An outburst during the imam's sermon at his local mosque showed just how far he’d descended into a hard-line version of Islam.
Three months ago, Tamerlan Tsarnaev angrily interrupted a sermon at his local mosque in Cambridge, Mass. The imam had praised Martin Luther King Jr., and Tamerlan began shouting, calling the preacher a “nonbeliever” and a “hypocrite” who was “contaminating people’s minds.” Tamerlan’s outburst, said The Wall Street Journal, shocked other people at the service, and showed just how far he’d descended into a rigid, hard-line version of Islam. Until recent years, his family and acquaintances had known Tamerlan to be a quiet but friendly amateur boxer who liked to throw parties and drink. But as he grew more devout, he became increasingly withdrawn and alienated. “I don’t have a single American friend,” he said in a Web profile in 2010. “I don’t understand them.”
Born in Kyrgyzstan to Chechen parents, Tsarnaev, 26, and his family immigrated in 2002 to a working-class neighborhood of Cambridge, where they often struggled to make ends meet. Tamerlan proved to be a “proud but angry young man who never quite achieved his own idea of the American dream,” said Reuters.com. “Cocky and charismatic,” he became Golden Gloves champion of New England and aspired to represent the U.S. at the Olympics. But he struggled at Bunker Hill Community College and in finding jobs, and spent much of his time smoking, drinking, and womanizing. His mother says that in 2008 she urged him to embrace his Islamic religion to become a better man. Soon, friends say, Tamerlan’s personality became darker and brooding, and in 2009 he was charged with assaulting a girlfriend. After that, he “kind of disconnected himself,” said Luis Vasquez, a former high school classmate. “Something turned, and it was dramatic.”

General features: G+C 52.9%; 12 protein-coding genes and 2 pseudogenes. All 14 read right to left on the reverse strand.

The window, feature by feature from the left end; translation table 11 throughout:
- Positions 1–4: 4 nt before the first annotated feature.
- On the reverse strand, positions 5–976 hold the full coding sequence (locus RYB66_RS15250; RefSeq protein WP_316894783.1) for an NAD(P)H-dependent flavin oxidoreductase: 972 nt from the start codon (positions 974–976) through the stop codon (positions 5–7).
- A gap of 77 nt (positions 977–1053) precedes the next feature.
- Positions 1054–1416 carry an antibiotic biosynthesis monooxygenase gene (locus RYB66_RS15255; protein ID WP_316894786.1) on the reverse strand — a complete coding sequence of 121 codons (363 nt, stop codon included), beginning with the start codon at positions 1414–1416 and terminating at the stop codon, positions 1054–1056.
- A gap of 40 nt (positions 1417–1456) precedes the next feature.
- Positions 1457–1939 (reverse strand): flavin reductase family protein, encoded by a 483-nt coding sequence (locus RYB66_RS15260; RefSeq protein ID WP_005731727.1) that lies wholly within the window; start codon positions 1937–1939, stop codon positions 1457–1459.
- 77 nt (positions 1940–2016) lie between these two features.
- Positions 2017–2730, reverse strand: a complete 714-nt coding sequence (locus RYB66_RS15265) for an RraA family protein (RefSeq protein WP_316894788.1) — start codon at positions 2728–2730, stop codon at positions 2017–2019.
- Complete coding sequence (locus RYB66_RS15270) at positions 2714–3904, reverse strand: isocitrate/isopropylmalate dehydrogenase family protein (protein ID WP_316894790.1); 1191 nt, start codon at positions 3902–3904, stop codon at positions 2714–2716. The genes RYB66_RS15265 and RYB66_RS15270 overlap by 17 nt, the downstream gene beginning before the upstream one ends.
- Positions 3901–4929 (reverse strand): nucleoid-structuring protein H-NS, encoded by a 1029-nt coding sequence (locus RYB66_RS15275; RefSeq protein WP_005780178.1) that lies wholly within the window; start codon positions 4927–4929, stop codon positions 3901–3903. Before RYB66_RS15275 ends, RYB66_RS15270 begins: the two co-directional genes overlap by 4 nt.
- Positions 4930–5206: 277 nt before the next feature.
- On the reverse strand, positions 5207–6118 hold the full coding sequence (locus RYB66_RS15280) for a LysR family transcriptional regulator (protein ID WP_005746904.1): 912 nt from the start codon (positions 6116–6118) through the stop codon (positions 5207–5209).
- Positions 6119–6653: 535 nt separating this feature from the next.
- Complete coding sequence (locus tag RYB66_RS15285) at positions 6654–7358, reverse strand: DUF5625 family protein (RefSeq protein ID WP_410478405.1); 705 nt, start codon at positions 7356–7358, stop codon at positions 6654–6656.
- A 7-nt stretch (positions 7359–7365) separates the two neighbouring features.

In 2010 Tamerlan married an American woman, Katherine Russell, a doctor’s daughter from suburban Rhode Island who converted to Islam. She worked long hours as a home health aide supporting the family while Tsarnaev stayed home with their 3-year-old daughter, said the New YorkDaily News. Last year, he spent six months in southern Russia, near his family’s homeland in Chechnya, and his interest in a radical form of Islam deepened. After he returned, Tamerlan posted a video on his YouTube account of a speech by a Russian jihadist leader, and a ballad by a Chechen singer. Its title: “Life is devoted to jihad.”